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Coronavirus lockdown has given us the chance to strengthen our family bonds

With the World Health Organisation (WHO) having declared the coronavirus outbreak a pandemic, countries around the world are taking measures to curb the spread of this disease. This has led schools, restaurants and many public spaces to close, while more and more organisations are calling for their employees to work remotely.

This has ultimately meant that children are engaging in online learning, parents are working from home, and family members are spending more time with each other. 

While this may be a scary and confusing time for parents and kids alike, it is important to remain positive and engaged. This is an opportunity to take advantage of this time spent at home to strengthen the bond between family members by doing healthy, creative and fun activities together.

The Doha International Family Institute (DIFI) study on The Arab Family Strength in Qatar, Jordan and Tunisia has shown that there are seven major family strengths among Arab families: responsibility, support, good communication skills, respect, conveying traditions, resilience, and love. Quality time spent with family members can be an opportunity to further build on these strengths and values.

So, what kinds of activities can families do together to stimulate kids throughout the day?  

Parents can engage their kids by doing a variety of activities such as completing their schoolwork, playing board games and other types of games, reading books, watching movies, doing crafts, and remaining physically active. This is the time to reconnect with kids and re-emphasise key family values and traditions. 

Recent DIFI research showed that 32 percent of the sample of adolescents aged 12-15 years in Qatar eat breakfast less than three times a week, while 43 percent of adolescents eat fast food 3-7 times a week. These unhealthy behaviours adversely affect their health and wellbeing. As such, this is a golden opportunity to teach kids about good food options and healthy eating habits, and their importance to their growth and development. At the same time, this is the ideal time for parents to have three meals a day with their kids and take advantage of this time to communicate, share experiences, and offer emotional support.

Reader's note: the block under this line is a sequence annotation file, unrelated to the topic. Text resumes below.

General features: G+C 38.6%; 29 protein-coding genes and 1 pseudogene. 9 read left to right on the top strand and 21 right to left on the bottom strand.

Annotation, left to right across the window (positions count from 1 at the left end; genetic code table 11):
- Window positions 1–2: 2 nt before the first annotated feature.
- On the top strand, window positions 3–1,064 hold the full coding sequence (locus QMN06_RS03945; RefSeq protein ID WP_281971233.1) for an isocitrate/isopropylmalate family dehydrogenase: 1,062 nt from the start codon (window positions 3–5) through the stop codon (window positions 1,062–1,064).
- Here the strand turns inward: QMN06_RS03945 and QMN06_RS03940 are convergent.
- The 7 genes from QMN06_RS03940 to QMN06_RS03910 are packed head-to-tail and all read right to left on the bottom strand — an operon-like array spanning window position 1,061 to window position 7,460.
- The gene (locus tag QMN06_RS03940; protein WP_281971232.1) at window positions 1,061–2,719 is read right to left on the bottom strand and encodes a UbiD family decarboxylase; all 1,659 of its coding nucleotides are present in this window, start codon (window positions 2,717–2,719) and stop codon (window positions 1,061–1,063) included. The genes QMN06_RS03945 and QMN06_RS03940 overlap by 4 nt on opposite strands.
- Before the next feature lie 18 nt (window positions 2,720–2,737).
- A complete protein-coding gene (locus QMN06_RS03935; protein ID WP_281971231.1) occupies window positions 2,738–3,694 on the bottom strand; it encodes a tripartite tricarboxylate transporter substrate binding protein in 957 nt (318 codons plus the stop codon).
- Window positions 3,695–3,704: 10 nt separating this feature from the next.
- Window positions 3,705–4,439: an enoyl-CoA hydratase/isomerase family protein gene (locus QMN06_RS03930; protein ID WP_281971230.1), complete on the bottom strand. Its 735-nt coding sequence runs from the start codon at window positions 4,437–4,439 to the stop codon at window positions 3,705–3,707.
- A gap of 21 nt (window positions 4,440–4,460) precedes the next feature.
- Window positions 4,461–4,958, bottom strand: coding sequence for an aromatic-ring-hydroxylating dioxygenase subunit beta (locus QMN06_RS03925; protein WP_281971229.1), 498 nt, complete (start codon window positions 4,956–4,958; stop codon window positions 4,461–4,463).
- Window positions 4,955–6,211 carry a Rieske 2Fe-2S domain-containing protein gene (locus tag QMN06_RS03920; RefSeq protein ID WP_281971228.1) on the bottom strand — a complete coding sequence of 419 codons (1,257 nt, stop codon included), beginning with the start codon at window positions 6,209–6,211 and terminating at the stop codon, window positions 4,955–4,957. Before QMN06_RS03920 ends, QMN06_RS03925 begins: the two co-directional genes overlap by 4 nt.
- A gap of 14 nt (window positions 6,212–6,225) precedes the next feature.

DIFI’s research has also illustrated that 45 percent of the sample of adolescents aged 12-15 years in Qatar spend more than six hours a day on the Internet. Meanwhile, 60 percent of adolescents prefer to spend time online and on social media instead of with their families. 

As kids are currently spending more time at home with their families until schools reopen, there is a high chance that they will spend more time on these platforms, which can be harmful to their mental and physical wellbeing. As a result, parents must encourage their kids – depending on their ages and interests – to participate in physical activity, play video games with them, and engage in other online activities, as well as reading books with them as alternative options.  

The coronavirus pandemic can make families feel scared or anxious. That’s why it is important to remember that this is an opportunity to appreciate our families, and to spend more quality time with them. 

The article was written by Dr. Sharifa Al Emadi, Executive Director, Doha International Family Institute – a member of Qatar Foundation. 

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